Saturday 19 Apr

Permanent parking, mobile food

A plan to create a permanent food truck park in Midtown passed the Downtown Design Review Committee (DDRC) on April 17. The creator, Hunter Wheat, based it on other permanent food parks around the country, including places like New York, the Dallas/Ft. Worth-area and Austin, Texas.
04/18/2014 | Comments 0

Smooth pop

Ah, springtime in Oklahoma and the joy of eating food from a street vendor. Just in time for the warm weather, two new mobile concepts want you to chill out.
04/16/2014 | Comments 0


No single holiday has done more to ruin the reputation of eggs than Easter.
04/16/2014 | Comments 0

OKG7 eat: Fresh off the farm

There was a time not too terribly long ago in Oklahoma City when there was a chain on every corner and the closest you could get to local was to make a trip to your farmers market and make the food yourself. We always celebrate all things local, and luckily, it’s getting easier for OKC restaurants to incorporate locally grown, all- natural ingredients into what they offer.

— By Devon Green

photos by Mark Hancock and Shannon Cornman

04/16/2014 | Comments 0

OKG7 eat: Soccer pub crawl

Football season is finally here! We call it soccer, but that doesn’t have to stop you from indulging in two favorite European traditions: walking and pub crawling. Since the Energy FC games will be alcohol-free, we’ve created a list of pubs and taverns within walking distance from Clement E. Pribil Stadium at Bishop McGuinness Catholic High School.

— by Devon Green 

photos by Mark Hancock and Shannon Cornman

04/09/2014 | Comments 0

OGK7 eat: Dollars to doughnuts

While the idea of fried dough may or may not be American in origin, the traditional ring-shaped confection that we know and love does originate here. According to The Smithsonian, doughnuts were created by an enterprising New England sailor’s mother who wanted a way to store and transport pastry. Regardless of its origin, the doughnut is a modern favorite.

— by Devon Green, photos by Mark Hancock and Shannon Cornman 

04/02/2014 | Comments 0
Home · Articles · Food · Restaurant Reviews · Tres times a charm
Restaurant Reviews

Tres times a charm

From banana leaves to chicken-fried goodness, this Norman establishment will plate anything you please.

Marisa Mohi October 9th, 2013

Tres Cantina & Grille
305 E. Main St., Norman

What works:
A menu of typical and not-so-typical Mexican and South American fare.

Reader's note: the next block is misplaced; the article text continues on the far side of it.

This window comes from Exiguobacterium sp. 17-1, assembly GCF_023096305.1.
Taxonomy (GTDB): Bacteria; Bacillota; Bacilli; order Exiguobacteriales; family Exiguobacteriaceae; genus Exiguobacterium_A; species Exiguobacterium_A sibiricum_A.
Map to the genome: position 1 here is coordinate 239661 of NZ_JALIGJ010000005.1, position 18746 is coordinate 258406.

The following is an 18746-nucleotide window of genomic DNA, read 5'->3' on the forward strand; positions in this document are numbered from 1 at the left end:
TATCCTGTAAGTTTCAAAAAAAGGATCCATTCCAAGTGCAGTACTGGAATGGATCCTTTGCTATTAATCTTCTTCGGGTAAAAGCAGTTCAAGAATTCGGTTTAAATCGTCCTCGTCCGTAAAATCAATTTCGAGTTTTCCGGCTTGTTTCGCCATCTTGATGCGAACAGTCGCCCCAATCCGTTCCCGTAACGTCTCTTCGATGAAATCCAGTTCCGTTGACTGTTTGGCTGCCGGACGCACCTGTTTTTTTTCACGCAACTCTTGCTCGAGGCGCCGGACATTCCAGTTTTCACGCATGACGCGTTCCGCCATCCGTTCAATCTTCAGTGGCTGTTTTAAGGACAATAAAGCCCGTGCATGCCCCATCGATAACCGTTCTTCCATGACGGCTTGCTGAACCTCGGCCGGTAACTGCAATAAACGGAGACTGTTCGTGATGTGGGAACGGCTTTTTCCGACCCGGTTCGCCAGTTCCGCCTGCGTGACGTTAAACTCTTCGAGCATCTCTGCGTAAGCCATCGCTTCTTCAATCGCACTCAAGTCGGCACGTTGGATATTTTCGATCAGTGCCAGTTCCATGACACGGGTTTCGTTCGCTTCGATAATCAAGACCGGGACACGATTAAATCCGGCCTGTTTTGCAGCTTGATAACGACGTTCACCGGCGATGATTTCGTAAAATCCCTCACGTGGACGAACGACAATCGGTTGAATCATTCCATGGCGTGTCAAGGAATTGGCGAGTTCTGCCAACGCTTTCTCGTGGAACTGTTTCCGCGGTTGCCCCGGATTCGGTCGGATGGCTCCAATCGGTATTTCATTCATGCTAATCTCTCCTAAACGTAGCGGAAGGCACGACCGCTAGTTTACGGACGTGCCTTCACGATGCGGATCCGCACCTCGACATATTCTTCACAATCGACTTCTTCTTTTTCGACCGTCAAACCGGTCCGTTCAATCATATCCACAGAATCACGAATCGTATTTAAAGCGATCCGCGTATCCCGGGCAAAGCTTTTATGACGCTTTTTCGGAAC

What needs work:
It takes time for food to get to the table when the restaurant gets busy.
Come on Fridays and Saturdays for live music.

Hallacas at Tres Cantina
BY: Mark Hancock

Ask anyone in Oklahoma, and they’ll tell you where to get the best Mexican food. It wouldn’t be surprising if a Civil War-style battle broke out in the metro over the best salsa or most authentic enchiladas.

And while it may be impossible to convince someone else a personal favorite is the best, I can easily convince you that Tres Cantina & Grille is the place to go for something delicious.

Located just east of Crawford Avenue on Main Street in Norman, Tres offers an eclectic mix of food, beer and live music. What appears to be an unassuming establishment in a row of businesses on Main Street also houses one of Norman’s best-kept secrets: a quiet, well-lit and relaxing patio behind the restaurant and away from traffic.

The starters on the menu include typical Mexican-style fair: nachos ($6.99), chips and queso ($7.99), quesadillas (with cheese $4.99, with chicken $6.99) and a unique offering of hot wings ($7.99).

The entrees and specialties contain both new and familiar choices, too. Each is served with beans, black rice and a choice of red sauce, green sauce or queso.

The empanadas ($9.99) are a favorite — fried meat pies filled with smoky pork and covered with sauce. I topped mine with queso, and it mellowed out the spiciness of the pork.

The enchiladas ($8.99) listed on the menu aren’t run-of-the-mill. Instead, they’re made “Santa Fe style” with layered tortillas and a choice of green chile stew, red chile chicken or pork, and they’re topped with a choice of sauce. I tried pork and green sauce.

A surprise was the blue corn polenta ($8.99), with two blue corn cornmeal cakes covered with a choice of meat and sauce. I tried the red sauce, by far the spiciest option. The polenta cooled the heat.

However, if adventure eating is your thing and trying cuisine unique to specific restaurants is part of your journey, I suggest the hallacas ($9.99). This Venezuelan dish is similar to a tamale and is filled with three smoked meats, capers, olives, chick peas, raisins and spices and then wrapped in a banana leaf and topped with sauce.

Tres can accommodate American tastes, too, with its selection of burgers, sandwiches, soups and salads. And for the die-hard comfort-food fanatics, there’s chicken-fried steak or chicken ($9.99), served with cream gravy, Texas toast and mashed potatoes or french fries.

Whether a spot is needed to sip $3 margaritas and listen to live music or enjoy a champagne Sunday brunch, Tres is the place. It even has a kiddie menu, making Tres a triple threat when it comes to pleasing all the people in your life.

  • Currently 3.5/5 Stars.
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10.24.2013 at 07:51 Reply

Nicely written article and oh, so true. Thanks for sharing the love on this gem of place in Norman. Kudos.